Partnerships have been set up with the international Christian relief agency Tearfund. Further support is given by the US-based Anglican Relief Development Fund; DKH, a humanitarian agency of the Protestant Churches in Germany; the Reformed Church in the Netherlands; and Anglican Aid Australia. Kenya’s five million Anglicans (out of a population of 50 million) have also helped to raise funds.

The immediate objective has been to feed the starving. The stomachs of young children are swollen as a result of kwashiorkor, in which fluid builds up under the skin. Pregnant women are anaemic, and the elderly have high blood pressure and often faint. Hundreds of people are reported to have died of starvation in the past few months.

The ADS is transferring a monthly payment of 8160 Kenyan shillings (£53) to the most vulnerable households in Marsabit County to buy food; but the price of staple goods, such as rice and maize, has doubled. Water-trucking is helping to replenish dried-up boreholes, but many people are in desperate need of medical care. “Mobile health clinics are an absolute priority. Urgent aid is needed to help the elderly and lactating mothers,” Professor Galgalo says. “Sometimes, I feel so depressed, talking to the government, because they drag their feet.”

The United Democratic Alliance government, led by William Ruto, came to power in August 2022 in a disputed election, and Professor Galgalo has been lobbying it to support education. “People would sell a cow or a goat to send their child to school, but that capacity has been taken away from most families. Our message is that no child should be left out of school.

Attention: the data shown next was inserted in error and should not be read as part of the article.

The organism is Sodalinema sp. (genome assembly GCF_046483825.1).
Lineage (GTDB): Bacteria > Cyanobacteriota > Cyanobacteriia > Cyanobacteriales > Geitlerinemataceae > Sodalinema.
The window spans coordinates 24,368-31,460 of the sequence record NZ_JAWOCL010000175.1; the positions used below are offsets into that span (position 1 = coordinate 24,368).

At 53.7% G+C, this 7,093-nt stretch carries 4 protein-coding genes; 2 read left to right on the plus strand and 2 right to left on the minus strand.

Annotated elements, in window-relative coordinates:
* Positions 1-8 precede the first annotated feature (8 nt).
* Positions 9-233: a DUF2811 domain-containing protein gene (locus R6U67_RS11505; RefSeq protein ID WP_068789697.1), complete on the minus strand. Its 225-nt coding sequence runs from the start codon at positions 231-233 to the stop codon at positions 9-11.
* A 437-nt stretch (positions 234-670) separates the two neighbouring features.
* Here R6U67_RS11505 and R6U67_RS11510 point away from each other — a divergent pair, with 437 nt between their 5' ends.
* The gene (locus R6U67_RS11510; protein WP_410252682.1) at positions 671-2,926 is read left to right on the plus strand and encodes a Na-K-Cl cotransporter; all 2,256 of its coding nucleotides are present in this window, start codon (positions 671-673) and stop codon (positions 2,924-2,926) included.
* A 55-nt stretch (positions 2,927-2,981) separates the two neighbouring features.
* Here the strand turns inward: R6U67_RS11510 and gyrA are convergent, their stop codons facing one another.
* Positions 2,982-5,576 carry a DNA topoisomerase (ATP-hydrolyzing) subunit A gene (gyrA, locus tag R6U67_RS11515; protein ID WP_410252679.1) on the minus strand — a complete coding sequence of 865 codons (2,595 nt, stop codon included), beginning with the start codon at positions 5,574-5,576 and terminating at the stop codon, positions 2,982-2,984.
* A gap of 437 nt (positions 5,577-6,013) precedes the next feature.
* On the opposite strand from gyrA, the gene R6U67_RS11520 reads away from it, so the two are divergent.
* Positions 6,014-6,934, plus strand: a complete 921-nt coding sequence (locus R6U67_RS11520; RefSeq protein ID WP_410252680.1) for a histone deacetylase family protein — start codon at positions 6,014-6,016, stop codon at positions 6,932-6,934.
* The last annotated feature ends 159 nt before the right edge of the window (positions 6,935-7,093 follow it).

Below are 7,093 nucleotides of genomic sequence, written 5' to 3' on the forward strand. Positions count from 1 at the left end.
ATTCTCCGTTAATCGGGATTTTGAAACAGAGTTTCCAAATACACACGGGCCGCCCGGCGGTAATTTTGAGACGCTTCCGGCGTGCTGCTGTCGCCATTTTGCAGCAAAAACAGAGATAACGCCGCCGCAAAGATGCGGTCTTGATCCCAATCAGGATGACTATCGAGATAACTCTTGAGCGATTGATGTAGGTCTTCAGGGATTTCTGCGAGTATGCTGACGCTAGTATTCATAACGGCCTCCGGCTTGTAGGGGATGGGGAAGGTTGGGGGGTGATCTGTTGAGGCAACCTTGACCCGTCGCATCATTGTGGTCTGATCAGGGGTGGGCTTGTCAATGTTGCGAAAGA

“The government has made positive noises, and we hope that it puts its money where its mouth is. If children don’t go to school, they will not make a contribution to society. It’s very painful to think of the loss of a generation.”

In 2020, Professor Galgalo was awarded the the Cross of St Augustine for Services to the Anglican Communion by the Archbishop of Canterbury.

The drought has been caused by a change in weather patterns stemming from a persistent La Niña event, leading to drier-than-normal conditions. “With the climate crisis, it will only become worse, going forward,” Professor Galgalo says. “We have been involved in long-term resilience-building. We need to work with indigenous knowledge in terms of adapting.”

He wants to develop safe corridors of irrigated land where pastoralists can take their animals, and is testing four areas (Larisa, Adjdo, Quale, and Kalifa). There is talk of developing co-operative ranches where the pastoralists would pool their resources and sell cattle to the government.

“The pastoral way of life is under threat as never before. They no longer have large open lands to graze their cattle on. There has been so much encroachment from corporations, buying land and locking the people out. We have to look at alternatives if they are to depend on livestock in the future. It can happen, but it will take a lot of social engagement.

“Their way of life is very simple and very beautiful. We are preaching a message of empowerment to encourage people to use their talents and intellect for the good of the people. It’s very difficult to give encouragement in a desperate situation, but I would say to them that they are not alone: there is hope.”

Damian Arnold travelled to Kenya with Tearfund and the Anglican Development Services.